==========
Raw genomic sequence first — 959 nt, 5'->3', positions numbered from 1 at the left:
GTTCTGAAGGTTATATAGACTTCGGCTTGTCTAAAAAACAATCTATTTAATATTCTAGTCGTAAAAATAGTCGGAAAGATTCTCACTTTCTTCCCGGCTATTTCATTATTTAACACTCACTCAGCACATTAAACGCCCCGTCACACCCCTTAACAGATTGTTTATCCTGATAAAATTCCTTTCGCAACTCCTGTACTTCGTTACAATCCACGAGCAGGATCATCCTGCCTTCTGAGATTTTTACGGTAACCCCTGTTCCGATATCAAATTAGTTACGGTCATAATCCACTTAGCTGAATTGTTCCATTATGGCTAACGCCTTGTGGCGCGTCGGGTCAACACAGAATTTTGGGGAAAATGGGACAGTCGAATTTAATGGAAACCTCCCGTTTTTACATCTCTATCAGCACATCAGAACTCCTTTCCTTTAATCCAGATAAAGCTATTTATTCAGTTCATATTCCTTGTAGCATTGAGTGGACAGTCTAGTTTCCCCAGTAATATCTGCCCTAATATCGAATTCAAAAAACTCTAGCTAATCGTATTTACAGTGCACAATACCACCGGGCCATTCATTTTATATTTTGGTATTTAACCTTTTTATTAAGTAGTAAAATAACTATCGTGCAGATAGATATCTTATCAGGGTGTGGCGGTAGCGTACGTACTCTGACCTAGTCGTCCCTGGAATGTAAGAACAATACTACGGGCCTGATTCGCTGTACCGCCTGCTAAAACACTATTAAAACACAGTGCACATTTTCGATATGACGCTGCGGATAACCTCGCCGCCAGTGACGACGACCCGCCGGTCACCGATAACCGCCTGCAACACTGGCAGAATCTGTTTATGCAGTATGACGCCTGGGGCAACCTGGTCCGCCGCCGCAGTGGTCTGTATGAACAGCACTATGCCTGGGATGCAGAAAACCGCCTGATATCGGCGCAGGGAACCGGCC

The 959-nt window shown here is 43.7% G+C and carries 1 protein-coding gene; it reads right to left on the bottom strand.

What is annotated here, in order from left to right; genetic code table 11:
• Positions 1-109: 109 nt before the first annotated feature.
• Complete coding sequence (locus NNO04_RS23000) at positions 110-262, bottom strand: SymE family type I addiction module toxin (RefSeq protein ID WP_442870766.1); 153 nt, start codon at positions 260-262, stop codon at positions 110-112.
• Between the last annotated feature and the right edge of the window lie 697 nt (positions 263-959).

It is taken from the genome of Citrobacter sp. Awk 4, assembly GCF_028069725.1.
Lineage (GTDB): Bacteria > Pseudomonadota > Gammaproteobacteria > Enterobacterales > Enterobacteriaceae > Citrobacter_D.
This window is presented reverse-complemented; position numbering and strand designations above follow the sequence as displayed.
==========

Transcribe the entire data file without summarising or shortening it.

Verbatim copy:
Raw genomic sequence first — 959 nt, 5'->3', positions numbered from 1 at the left:
GTTCTGAAGGTTATATAGACTTCGGCTTGTCTAAAAAACAATCTATTTAATATTCTAGTCGTAAAAATAGTCGGAAAGATTCTCACTTTCTTCCCGGCTATTTCATTATTTAACACTCACTCAGCACATTAAACGCCCCGTCACACCCCTTAACAGATTGTTTATCCTGATAAAATTCCTTTCGCAACTCCTGTACTTCGTTACAATCCACGAGCAGGATCATCCTGCCTTCTGAGATTTTTACGGTAACCCCTGTTCCGATATCAAATTAGTTACGGTCATAATCCACTTAGCTGAATTGTTCCATTATGGCTAACGCCTTGTGGCGCGTCGGGTCAACACAGAATTTTGGGGAAAATGGGACAGTCGAATTTAATGGAAACCTCCCGTTTTTACATCTCTATCAGCACATCAGAACTCCTTTCCTTTAATCCAGATAAAGCTATTTATTCAGTTCATATTCCTTGTAGCATTGAGTGGACAGTCTAGTTTCCCCAGTAATATCTGCCCTAATATCGAATTCAAAAAACTCTAGCTAATCGTATTTACAGTGCACAATACCACCGGGCCATTCATTTTATATTTTGGTATTTAACCTTTTTATTAAGTAGTAAAATAACTATCGTGCAGATAGATATCTTATCAGGGTGTGGCGGTAGCGTACGTACTCTGACCTAGTCGTCCCTGGAATGTAAGAACAATACTACGGGCCTGATTCGCTGTACCGCCTGCTAAAACACTATTAAAACACAGTGCACATTTTCGATATGACGCTGCGGATAACCTCGCCGCCAGTGACGACGACCCGCCGGTCACCGATAACCGCCTGCAACACTGGCAGAATCTGTTTATGCAGTATGACGCCTGGGGCAACCTGGTCCGCCGCCGCAGTGGTCTGTATGAACAGCACTATGCCTGGGATGCAGAAAACCGCCTGATATCGGCGCAGGGAACCGGCC

The 959-nt window shown here is 43.7% G+C and carries 1 protein-coding gene; it reads right to left on the bottom strand.

What is annotated here, in order from left to right; genetic code table 11:
• Positions 1-109: 109 nt before the first annotated feature.
• Complete coding sequence (locus NNO04_RS23000) at positions 110-262, bottom strand: SymE family type I addiction module toxin (RefSeq protein ID WP_442870766.1); 153 nt, start codon at positions 260-262, stop codon at positions 110-112.
• Between the last annotated feature and the right edge of the window lie 697 nt (positions 263-959).

It is taken from the genome of Citrobacter sp. Awk 4, assembly GCF_028069725.1.
Lineage (GTDB): Bacteria > Pseudomonadota > Gammaproteobacteria > Enterobacterales > Enterobacteriaceae > Citrobacter_D.
This window is presented reverse-complemented; position numbering and strand designations above follow the sequence as displayed.